The Edinburgh based company was hit after Apple started switching contracts for its iPod Nano and iPod Touch in 2008 to other electronics firms.
It is not expected to feature in the iPad when it launches in the coming weeks.
Chairman Mike Ruettgers said Wolfson had “battened down the hatches” during the period and was confident it would return to significant growth in the second half of 2010.
Revenues fell in the year to $121.3m (£77.8m) from $198m a year earlier. Underlying operating expenses were cut to $69.2m from $77.9m in 2008
Meanwhile profits of $22.9m in 2008 turned into losses of $7.7m. Some analysts had been forecasting the losses to hit $10m.
However, the shares rose nearly six per cent as analysts focused on Ruettgers’s apparent optimism about new products, particularly its AudioPlus technology which is aimed at providing high-quality sound with low power usage.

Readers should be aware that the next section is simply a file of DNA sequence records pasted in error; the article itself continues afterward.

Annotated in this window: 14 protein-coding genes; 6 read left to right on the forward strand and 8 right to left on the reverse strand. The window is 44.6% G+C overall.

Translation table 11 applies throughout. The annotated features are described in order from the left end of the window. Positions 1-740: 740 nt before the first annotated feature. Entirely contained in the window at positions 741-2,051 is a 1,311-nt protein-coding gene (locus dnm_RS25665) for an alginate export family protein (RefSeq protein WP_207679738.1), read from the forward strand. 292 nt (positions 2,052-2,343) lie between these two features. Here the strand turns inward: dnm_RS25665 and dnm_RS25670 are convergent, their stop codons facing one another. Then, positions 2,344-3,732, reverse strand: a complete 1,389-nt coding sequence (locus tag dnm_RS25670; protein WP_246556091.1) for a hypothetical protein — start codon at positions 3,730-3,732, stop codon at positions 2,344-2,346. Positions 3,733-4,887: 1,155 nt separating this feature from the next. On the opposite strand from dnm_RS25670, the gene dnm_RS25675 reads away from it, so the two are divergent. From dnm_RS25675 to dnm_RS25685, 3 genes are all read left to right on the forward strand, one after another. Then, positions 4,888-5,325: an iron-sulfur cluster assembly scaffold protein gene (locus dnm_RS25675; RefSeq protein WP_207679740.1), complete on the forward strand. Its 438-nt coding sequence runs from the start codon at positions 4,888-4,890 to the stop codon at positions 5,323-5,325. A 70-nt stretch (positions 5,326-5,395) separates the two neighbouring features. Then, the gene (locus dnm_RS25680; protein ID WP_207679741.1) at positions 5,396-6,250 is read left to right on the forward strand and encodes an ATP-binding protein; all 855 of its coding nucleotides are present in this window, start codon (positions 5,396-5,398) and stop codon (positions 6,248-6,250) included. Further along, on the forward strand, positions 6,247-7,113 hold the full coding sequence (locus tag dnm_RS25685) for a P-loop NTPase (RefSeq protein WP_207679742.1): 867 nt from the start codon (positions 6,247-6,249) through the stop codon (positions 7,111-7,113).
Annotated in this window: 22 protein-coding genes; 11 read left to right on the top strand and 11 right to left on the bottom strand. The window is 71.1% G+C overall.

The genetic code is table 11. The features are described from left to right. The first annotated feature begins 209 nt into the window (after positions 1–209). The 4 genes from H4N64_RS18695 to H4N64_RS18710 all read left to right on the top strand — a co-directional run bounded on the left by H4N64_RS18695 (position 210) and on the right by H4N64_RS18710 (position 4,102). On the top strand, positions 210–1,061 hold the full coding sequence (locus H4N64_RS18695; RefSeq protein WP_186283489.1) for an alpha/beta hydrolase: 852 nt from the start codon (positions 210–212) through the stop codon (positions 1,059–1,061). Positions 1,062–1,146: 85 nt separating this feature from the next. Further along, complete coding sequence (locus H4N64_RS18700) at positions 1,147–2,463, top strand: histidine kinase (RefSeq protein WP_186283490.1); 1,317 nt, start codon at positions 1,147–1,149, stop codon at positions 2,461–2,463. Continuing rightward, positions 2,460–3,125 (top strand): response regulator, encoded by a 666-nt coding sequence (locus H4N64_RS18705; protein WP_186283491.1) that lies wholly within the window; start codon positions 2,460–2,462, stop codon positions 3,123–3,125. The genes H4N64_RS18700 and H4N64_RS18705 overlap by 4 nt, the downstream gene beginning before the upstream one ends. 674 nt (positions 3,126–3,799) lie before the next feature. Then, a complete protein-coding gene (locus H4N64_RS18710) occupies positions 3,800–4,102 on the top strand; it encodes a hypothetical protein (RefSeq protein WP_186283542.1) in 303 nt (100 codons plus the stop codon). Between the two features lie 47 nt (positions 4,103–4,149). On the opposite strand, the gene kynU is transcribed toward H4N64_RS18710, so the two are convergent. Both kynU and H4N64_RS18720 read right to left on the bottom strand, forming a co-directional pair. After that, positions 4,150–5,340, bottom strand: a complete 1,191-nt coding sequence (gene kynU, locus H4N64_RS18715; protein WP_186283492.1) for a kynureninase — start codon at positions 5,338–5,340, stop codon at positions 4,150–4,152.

It was selected by Microsoft for its Zune MP3 player – ahead of strong competition. The firm said it launched 34 new products in 2009, twice as many as in 2008, and its new audio products were now shipping
It added in a statement: “This should increasingly benefit us as we progress through the year.”